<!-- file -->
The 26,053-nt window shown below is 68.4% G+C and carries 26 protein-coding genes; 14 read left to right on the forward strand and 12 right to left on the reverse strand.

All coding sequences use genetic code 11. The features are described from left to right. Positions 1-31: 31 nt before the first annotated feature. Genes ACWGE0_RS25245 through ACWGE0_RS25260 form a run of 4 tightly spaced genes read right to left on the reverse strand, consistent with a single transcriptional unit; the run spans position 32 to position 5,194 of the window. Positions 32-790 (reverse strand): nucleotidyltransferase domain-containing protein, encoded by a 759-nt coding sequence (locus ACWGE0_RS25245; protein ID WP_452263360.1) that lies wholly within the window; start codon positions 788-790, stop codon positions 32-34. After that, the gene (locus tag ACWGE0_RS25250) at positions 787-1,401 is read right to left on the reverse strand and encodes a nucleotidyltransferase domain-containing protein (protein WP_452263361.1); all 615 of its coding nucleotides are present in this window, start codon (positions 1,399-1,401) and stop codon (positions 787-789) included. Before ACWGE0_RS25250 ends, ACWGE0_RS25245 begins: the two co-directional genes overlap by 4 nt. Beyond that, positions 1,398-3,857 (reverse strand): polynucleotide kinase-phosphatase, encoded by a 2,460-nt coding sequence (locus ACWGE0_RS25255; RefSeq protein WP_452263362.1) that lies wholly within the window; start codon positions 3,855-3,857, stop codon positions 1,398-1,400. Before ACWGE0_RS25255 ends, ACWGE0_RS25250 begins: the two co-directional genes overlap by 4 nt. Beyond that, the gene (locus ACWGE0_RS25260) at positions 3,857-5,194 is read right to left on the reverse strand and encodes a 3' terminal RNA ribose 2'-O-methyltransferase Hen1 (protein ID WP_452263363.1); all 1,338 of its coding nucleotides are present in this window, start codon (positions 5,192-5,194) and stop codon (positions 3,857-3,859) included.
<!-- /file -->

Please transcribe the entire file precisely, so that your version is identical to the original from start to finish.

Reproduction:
The 26,053-nt window shown below is 68.4% G+C and carries 26 protein-coding genes; 14 read left to right on the forward strand and 12 right to left on the reverse strand.

All coding sequences use genetic code 11. The features are described from left to right. Positions 1-31: 31 nt before the first annotated feature. Genes ACWGE0_RS25245 through ACWGE0_RS25260 form a run of 4 tightly spaced genes read right to left on the reverse strand, consistent with a single transcriptional unit; the run spans position 32 to position 5,194 of the window. Positions 32-790 (reverse strand): nucleotidyltransferase domain-containing protein, encoded by a 759-nt coding sequence (locus ACWGE0_RS25245; protein ID WP_452263360.1) that lies wholly within the window; start codon positions 788-790, stop codon positions 32-34. After that, the gene (locus tag ACWGE0_RS25250) at positions 787-1,401 is read right to left on the reverse strand and encodes a nucleotidyltransferase domain-containing protein (protein WP_452263361.1); all 615 of its coding nucleotides are present in this window, start codon (positions 1,399-1,401) and stop codon (positions 787-789) included. Before ACWGE0_RS25250 ends, ACWGE0_RS25245 begins: the two co-directional genes overlap by 4 nt. Beyond that, positions 1,398-3,857 (reverse strand): polynucleotide kinase-phosphatase, encoded by a 2,460-nt coding sequence (locus ACWGE0_RS25255; RefSeq protein WP_452263362.1) that lies wholly within the window; start codon positions 3,855-3,857, stop codon positions 1,398-1,400. Before ACWGE0_RS25255 ends, ACWGE0_RS25250 begins: the two co-directional genes overlap by 4 nt. Beyond that, the gene (locus ACWGE0_RS25260) at positions 3,857-5,194 is read right to left on the reverse strand and encodes a 3' terminal RNA ribose 2'-O-methyltransferase Hen1 (protein ID WP_452263363.1); all 1,338 of its coding nucleotides are present in this window, start codon (positions 5,192-5,194) and stop codon (positions 3,857-3,859) included.